It was everything I could do to NOT throw up. I even asked the tech for a barf bag because I wasn’t sure I could hang on. I lay there and watched the minutes tick by. After 10 minutes I could feel signs of improvement. I could breathe easier and finally lay still. After 20 minutes it was pretty much down to the nausea. At 30 minutes I just felt totally drained.

The lab tech came back in and helped me back into the lab. I headed for the wheelchair. She re-directed me to the machine. “We have to do the rest of the test now Sir. Have to take some more pictures and then you can go back to your room.” There were no relaxing thoughts as I slid into the machine this time. Only exhaustion and nausea. I only had to endure this last part and then I was done. They weren’t going to beat me.

Back in my room, the Nurse asked how I was doing. I told her the test had really torn me up and left me nauseous. She gave me an injection for the nausea. I inquired about meals because I hoped I could eat a little later. They said they would look into it. They came back with a “breakfast tray”. A banana, a fruit cup, yogurt, and orange juice. Even if I could muster an appetite, there was nothing there I would eat. I ain’t no Rabbit, I eat meat and potatoes. God only knows how much sugar was in all that crap.

I spent the rest of the morning resting and trying to shake off that test. There was one final struggle for control. The Nurse came in with one more round of meds ordered by the Doctor. This final batch included a dose of Potassium. The potassium horse pills they gave me yesterday just lay on my stomach and burned for hours. So I told her about that and added, “I’ll pass on the potassium”.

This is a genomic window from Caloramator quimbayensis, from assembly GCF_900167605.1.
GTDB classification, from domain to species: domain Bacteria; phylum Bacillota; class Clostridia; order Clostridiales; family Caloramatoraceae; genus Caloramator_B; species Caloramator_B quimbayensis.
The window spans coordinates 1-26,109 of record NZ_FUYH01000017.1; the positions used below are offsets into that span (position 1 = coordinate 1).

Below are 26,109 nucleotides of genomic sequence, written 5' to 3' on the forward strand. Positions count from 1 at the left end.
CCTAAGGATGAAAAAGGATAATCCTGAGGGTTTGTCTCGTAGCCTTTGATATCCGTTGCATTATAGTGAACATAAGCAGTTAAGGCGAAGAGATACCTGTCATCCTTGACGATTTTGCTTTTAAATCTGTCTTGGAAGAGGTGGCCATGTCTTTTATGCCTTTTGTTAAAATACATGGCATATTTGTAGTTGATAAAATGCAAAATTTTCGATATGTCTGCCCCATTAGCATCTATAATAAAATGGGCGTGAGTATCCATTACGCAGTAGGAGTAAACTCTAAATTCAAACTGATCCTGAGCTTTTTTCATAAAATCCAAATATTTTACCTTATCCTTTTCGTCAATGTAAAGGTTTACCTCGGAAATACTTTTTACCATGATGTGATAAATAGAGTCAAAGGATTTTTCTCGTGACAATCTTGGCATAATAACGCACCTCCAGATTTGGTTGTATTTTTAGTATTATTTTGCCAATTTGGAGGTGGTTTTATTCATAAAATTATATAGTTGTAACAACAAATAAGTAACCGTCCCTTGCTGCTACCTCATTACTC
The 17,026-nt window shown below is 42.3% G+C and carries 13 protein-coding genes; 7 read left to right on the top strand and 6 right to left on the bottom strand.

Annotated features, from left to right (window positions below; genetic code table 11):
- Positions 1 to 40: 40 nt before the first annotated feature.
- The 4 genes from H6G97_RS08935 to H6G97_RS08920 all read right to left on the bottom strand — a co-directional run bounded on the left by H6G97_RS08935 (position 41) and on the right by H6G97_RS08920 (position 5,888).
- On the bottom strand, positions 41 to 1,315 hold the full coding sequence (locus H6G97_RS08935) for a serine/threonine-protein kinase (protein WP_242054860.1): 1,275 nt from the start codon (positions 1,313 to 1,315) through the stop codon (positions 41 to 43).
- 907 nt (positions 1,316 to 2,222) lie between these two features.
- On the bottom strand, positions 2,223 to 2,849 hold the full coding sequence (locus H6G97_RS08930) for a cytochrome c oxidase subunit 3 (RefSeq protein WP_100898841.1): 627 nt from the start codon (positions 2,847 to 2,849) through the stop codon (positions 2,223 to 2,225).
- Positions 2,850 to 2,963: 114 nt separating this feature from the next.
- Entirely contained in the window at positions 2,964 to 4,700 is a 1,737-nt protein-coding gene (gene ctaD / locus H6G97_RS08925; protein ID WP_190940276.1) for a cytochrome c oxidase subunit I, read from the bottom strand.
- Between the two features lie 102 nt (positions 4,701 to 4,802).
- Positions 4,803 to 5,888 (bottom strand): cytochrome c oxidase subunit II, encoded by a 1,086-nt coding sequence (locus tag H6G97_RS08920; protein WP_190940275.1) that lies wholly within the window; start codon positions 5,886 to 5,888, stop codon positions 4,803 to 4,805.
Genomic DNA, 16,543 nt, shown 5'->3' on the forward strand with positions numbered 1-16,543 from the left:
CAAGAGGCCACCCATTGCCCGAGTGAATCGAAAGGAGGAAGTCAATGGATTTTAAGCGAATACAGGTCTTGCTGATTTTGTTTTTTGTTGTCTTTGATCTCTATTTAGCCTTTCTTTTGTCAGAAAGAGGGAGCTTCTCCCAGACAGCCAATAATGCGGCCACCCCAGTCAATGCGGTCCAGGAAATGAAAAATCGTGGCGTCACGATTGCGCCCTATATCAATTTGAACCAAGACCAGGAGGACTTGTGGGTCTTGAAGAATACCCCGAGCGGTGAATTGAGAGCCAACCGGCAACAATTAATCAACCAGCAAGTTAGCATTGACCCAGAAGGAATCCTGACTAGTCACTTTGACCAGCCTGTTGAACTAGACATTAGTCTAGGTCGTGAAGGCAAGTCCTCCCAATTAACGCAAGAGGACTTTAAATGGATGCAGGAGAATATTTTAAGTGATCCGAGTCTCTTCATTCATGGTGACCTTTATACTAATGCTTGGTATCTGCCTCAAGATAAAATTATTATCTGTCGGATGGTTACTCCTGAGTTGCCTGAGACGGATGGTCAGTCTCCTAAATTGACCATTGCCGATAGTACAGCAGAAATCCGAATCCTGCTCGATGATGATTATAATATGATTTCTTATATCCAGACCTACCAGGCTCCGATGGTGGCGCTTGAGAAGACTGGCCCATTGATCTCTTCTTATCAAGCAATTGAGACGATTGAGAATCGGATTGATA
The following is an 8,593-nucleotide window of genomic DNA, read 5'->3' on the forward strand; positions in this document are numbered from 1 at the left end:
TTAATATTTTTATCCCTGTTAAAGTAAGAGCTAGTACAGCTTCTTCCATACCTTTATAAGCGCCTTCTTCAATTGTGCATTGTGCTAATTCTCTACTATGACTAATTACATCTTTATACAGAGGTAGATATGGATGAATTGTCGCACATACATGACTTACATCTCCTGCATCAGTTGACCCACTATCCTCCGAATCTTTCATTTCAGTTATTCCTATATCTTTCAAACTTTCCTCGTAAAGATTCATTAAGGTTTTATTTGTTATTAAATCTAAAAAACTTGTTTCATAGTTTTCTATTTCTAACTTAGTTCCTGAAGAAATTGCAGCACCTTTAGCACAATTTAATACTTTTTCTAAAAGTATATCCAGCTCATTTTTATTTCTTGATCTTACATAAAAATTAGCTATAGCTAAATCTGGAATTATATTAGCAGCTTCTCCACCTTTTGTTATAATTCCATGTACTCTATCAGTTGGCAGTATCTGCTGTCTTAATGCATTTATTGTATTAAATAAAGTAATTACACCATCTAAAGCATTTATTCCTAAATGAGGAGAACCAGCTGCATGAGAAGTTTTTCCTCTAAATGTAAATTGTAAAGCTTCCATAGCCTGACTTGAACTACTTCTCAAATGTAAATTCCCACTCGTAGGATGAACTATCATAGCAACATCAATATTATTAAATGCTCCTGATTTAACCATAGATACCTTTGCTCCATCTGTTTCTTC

“Not a problem”, she says, “This potassium we mix with water and you drink it”. I recall my son telling me how nasty that kind potassium was. I repeated my statement, “I’ll pass on that”. She finished with my injections, went over to the sink, put some water in a cup, added something else, and mixed it up. She came over to the bed and said, “Here is your potassium!”

I put on my “stern voice”. “I’ve already told you twice. This will make the third time. What part of ‘I’ll pass on that’ did you not understand? I am not going to take the potassium.” Somehow medical people just assume you will do whatever the tell you to do. Sometimes it’s a real shock when someone says No.

Lunch came around and it was the hamburger and mashed potatoes I ordered! I was picking at the dry toasted top bun of the hamburger when the Doctor came in. Surprise of surprises, the stress test didn’t reveal any problems. So, after two days of testing they confirmed that there was nothing wrong with me! He said that they would like to make sure I was able to eat before releasing me, but that they would be filling out all the paperwork for the airline and releasing me.

The news helped my appetite. I had managed to eat almost half of the top bun and most of the mashed potatoes, one forkful at a time, when the nurse came sweeping back in with the Discharge paperwork. Then she commenced to pulling my IV line right there where I was trying to eat my lunch. Now she didn’t actually put anything ON my lunch tray, but she did have to move the tray to make room to put stuff down she was taking off my body. I don’t know about you, but I was done eating at that point.

When she finished, she said, “You want us to call you a cab?” I said I’d let her know. She left and I retreated to the bed. I laid down to take it all in. I was released! I could go now! If only I didn’t feel so much like throwing up.

I called the airline and they arranged a seat on the next flight to my destination (the same flight I should have taken 2 days earlier) They also confirmed that I had to find my own way back to the Airport. The airline took no financial responsibility for the disruption of my life. The Ambulance, the Hospital, and even the Cab ride back to the Airport were all MY responsibility – as if it was MY choice.